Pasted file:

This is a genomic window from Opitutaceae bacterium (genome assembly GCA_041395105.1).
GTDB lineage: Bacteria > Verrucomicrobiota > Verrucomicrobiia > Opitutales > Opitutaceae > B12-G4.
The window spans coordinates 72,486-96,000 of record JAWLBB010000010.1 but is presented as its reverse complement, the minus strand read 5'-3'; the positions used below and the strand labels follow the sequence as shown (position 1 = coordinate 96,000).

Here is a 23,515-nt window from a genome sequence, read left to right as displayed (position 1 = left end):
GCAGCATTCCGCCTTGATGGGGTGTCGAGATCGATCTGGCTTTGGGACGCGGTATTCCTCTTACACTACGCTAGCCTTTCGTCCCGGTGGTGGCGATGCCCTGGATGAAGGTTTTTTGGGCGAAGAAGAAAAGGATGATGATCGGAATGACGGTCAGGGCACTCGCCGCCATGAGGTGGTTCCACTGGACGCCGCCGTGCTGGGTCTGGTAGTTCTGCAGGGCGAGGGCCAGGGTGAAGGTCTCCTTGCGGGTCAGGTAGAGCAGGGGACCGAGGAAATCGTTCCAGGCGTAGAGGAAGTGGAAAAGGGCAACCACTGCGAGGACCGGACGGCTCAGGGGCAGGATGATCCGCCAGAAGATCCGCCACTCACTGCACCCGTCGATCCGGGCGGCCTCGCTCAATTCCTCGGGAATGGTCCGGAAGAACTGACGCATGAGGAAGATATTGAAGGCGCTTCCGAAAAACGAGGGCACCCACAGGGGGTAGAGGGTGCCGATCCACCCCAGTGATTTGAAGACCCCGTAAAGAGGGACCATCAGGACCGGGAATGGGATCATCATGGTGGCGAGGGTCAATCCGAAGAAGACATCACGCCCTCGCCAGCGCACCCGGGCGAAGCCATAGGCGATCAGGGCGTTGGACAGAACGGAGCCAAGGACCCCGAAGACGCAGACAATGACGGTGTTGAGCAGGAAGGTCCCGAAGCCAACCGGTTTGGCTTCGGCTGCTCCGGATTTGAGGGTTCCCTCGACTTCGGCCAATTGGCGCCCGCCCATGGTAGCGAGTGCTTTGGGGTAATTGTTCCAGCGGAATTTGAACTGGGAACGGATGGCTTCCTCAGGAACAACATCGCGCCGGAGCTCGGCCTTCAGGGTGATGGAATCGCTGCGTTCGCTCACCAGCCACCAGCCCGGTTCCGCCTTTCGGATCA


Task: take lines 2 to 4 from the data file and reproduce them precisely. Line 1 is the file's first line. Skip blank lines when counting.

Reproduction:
GTDB lineage: Bacteria > Verrucomicrobiota > Verrucomicrobiia > Opitutales > Opitutaceae > B12-G4.
The window spans coordinates 72,486-96,000 of record JAWLBB010000010.1 but is presented as its reverse complement, the minus strand read 5'-3'; the positions used below and the strand labels follow the sequence as shown (position 1 = coordinate 96,000).

Here is a 23,515-nt window from a genome sequence, read left to right as displayed (position 1 = left end):